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      Multidecadal warming of Antarctic waters.

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          Abstract

          Decadal trends in the properties of seawater adjacent to Antarctica are poorly known, and the mechanisms responsible for such changes are uncertain. Antarctic ice sheet mass loss is largely driven by ice shelf basal melt, which is influenced by ocean-ice interactions and has been correlated with Antarctic Continental Shelf Bottom Water (ASBW) temperature. We document the spatial distribution of long-term large-scale trends in temperature, salinity, and core depth over the Antarctic continental shelf and slope. Warming at the seabed in the Bellingshausen and Amundsen seas is linked to increased heat content and to a shoaling of the mid-depth temperature maximum over the continental slope, allowing warmer, saltier water greater access to the shelf in recent years. Regions of ASBW warming are those exhibiting increased ice shelf melt.

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          Most cited references21

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          On the meridional extent and fronts of the Antarctic Circumpolar Current

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            A reconciled estimate of ice-sheet mass balance.

            We combined an ensemble of satellite altimetry, interferometry, and gravimetry data sets using common geographical regions, time intervals, and models of surface mass balance and glacial isostatic adjustment to estimate the mass balance of Earth's polar ice sheets. We find that there is good agreement between different satellite methods--especially in Greenland and West Antarctica--and that combining satellite data sets leads to greater certainty. Between 1992 and 2011, the ice sheets of Greenland, East Antarctica, West Antarctica, and the Antarctic Peninsula changed in mass by -142 ± 49, +14 ± 43, -65 ± 26, and -20 ± 14 gigatonnes year(-1), respectively. Since 1992, the polar ice sheets have contributed, on average, 0.59 ± 0.20 millimeter year(-1) to the rate of global sea-level rise.
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              Antarctic ice-sheet loss driven by basal melting of ice shelves.

              Accurate prediction of global sea-level rise requires that we understand the cause of recent, widespread and intensifying glacier acceleration along Antarctic ice-sheet coastal margins. Atmospheric and oceanic forcing have the potential to reduce the thickness and extent of floating ice shelves, potentially limiting their ability to buttress the flow of grounded tributary glaciers. Indeed, recent ice-shelf collapse led to retreat and acceleration of several glaciers on the Antarctic Peninsula. But the extent and magnitude of ice-shelf thickness change, the underlying causes of such change, and its link to glacier flow rate are so poorly understood that its future impact on the ice sheets cannot yet be predicted. Here we use satellite laser altimetry and modelling of the surface firn layer to reveal the circum-Antarctic pattern of ice-shelf thinning through increased basal melt. We deduce that this increased melt is the primary control of Antarctic ice-sheet loss, through a reduction in buttressing of the adjacent ice sheet leading to accelerated glacier flow. The highest thinning rates occur where warm water at depth can access thick ice shelves via submarine troughs crossing the continental shelf. Wind forcing could explain the dominant patterns of both basal melting and the surface melting and collapse of Antarctic ice shelves, through ocean upwelling in the Amundsen and Bellingshausen seas, and atmospheric warming on the Antarctic Peninsula. This implies that climate forcing through changing winds influences Antarctic ice-sheet mass balance, and hence global sea level, on annual to decadal timescales.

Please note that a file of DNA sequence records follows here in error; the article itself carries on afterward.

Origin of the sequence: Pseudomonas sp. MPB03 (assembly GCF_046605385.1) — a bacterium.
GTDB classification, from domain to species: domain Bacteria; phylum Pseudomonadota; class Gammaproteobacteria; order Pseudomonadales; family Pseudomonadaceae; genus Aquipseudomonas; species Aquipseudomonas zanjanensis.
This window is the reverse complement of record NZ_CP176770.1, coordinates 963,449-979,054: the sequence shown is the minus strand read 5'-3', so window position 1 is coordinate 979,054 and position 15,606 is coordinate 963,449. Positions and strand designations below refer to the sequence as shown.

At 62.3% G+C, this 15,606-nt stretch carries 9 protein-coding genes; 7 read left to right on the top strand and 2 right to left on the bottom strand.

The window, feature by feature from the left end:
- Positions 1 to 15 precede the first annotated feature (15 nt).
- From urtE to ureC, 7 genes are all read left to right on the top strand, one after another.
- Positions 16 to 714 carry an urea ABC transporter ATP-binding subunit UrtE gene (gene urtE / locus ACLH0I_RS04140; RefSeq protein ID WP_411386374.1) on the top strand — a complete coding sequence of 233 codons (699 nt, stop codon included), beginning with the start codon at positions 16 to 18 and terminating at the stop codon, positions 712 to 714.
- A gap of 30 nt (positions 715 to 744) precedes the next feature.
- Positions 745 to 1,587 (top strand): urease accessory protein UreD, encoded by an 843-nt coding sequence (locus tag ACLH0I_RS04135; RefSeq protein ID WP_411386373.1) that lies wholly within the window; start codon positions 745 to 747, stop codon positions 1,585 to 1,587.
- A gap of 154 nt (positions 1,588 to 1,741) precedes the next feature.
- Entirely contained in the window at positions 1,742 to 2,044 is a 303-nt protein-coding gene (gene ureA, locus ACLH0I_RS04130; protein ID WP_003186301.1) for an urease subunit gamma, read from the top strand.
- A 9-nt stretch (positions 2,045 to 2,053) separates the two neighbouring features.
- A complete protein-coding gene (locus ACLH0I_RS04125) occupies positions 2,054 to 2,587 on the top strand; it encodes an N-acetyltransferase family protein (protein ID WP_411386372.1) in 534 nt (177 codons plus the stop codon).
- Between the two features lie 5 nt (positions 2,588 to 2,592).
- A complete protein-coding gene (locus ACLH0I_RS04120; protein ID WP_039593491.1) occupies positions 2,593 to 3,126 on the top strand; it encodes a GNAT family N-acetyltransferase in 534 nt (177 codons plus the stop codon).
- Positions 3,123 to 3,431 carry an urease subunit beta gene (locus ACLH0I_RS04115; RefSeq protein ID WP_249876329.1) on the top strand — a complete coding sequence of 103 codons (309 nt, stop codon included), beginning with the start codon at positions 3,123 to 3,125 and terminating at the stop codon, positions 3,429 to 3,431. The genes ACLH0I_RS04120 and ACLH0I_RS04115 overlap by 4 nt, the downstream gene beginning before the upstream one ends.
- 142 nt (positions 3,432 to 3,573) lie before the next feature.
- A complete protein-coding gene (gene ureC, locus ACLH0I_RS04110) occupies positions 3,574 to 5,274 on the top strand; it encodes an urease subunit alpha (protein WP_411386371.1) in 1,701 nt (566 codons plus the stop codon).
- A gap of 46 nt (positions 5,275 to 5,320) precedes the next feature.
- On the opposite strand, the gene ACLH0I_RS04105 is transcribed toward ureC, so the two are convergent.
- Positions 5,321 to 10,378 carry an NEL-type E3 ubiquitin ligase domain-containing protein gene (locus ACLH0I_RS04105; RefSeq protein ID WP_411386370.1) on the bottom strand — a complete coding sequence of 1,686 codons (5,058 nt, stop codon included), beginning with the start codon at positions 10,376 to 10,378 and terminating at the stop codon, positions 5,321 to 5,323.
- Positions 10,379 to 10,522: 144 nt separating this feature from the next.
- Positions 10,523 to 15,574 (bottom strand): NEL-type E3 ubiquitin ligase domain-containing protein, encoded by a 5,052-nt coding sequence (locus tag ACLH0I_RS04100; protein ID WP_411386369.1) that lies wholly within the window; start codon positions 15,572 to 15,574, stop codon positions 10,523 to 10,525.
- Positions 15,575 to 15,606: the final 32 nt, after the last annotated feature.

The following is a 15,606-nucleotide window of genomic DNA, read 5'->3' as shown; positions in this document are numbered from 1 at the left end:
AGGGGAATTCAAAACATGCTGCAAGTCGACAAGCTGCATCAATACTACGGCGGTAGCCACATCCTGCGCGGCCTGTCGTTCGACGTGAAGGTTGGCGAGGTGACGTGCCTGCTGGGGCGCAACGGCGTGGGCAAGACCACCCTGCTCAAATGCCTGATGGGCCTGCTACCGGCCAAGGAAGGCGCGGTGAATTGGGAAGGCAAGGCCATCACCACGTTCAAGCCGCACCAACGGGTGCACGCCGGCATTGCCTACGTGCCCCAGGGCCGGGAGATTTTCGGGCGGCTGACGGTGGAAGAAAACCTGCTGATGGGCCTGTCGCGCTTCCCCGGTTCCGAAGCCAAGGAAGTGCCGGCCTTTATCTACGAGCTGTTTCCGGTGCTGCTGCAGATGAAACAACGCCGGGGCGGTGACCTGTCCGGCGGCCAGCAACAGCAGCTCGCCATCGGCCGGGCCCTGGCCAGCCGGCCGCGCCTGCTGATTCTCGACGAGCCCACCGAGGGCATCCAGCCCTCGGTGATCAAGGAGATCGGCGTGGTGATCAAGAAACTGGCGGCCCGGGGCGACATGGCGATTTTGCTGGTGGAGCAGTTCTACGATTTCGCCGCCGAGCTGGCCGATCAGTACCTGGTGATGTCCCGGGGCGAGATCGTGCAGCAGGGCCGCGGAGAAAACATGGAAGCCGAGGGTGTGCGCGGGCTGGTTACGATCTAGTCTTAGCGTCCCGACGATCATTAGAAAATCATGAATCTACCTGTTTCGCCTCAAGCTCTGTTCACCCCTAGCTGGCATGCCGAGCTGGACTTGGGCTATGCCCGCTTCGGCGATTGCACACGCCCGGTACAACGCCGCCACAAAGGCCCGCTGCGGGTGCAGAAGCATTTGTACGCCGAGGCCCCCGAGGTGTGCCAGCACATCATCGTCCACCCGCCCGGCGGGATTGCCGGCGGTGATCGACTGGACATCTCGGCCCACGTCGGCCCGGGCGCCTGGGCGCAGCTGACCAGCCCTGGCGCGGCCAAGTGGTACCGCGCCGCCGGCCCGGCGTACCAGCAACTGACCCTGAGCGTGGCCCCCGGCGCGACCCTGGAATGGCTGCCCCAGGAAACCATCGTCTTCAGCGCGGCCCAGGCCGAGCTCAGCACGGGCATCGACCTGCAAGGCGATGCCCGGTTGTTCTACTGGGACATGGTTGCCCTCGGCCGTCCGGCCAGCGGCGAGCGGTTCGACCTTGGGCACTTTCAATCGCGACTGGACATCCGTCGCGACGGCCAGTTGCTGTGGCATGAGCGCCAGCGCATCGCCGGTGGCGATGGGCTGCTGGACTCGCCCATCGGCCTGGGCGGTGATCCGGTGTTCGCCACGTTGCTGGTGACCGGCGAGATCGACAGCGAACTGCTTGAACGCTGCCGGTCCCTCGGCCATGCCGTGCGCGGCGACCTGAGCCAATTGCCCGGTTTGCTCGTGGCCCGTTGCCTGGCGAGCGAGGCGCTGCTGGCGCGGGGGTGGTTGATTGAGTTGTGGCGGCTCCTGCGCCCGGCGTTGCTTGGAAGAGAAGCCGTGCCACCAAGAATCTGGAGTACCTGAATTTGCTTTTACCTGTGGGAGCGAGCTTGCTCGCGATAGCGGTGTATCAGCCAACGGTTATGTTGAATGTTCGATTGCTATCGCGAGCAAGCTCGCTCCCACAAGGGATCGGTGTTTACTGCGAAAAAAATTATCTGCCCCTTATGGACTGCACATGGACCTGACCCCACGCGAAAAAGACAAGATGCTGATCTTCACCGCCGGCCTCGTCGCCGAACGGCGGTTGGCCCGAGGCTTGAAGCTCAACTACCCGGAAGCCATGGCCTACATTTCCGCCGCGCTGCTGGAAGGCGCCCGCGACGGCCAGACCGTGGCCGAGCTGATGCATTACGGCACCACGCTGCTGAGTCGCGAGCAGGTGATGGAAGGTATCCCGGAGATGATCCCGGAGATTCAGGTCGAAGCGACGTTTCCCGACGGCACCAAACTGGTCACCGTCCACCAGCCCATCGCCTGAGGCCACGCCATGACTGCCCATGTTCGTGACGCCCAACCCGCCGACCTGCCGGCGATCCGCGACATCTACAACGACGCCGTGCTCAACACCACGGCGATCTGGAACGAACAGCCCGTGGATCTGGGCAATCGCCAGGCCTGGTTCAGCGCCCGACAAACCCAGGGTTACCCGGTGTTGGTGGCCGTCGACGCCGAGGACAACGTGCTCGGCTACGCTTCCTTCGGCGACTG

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                Author and article information

                Journal
                Science
                Science (New York, N.Y.)
                American Association for the Advancement of Science (AAAS)
                1095-9203
                0036-8075
                Dec 05 2014
                : 346
                : 6214
                Affiliations
                [1 ] Centre for Ocean and Atmospheric Sciences, School of Environmental Sciences, University of East Anglia, Norwich NR4 7TJ, UK. GEOMAR Helmholtz Centre for Ocean Research Kiel, Düsternbrooker Weg 24, 24105 Kiel, Germany. sschmidtko@geomar.de.
                [2 ] Centre for Ocean and Atmospheric Sciences, School of Environmental Sciences, University of East Anglia, Norwich NR4 7TJ, UK.
                [3 ] Environmental Science and Engineering, California Institute of Technology, Pasadena, CA 91125, USA.
                [4 ] Institute of Low Temperature Science, Hokkaido University, Sapporo 060-0819, Japan.
                Article
                346/6214/1227
                10.1126/science.1256117
                25477461
                c2ca3967-8c28-45df-93e0-dcb24385385a
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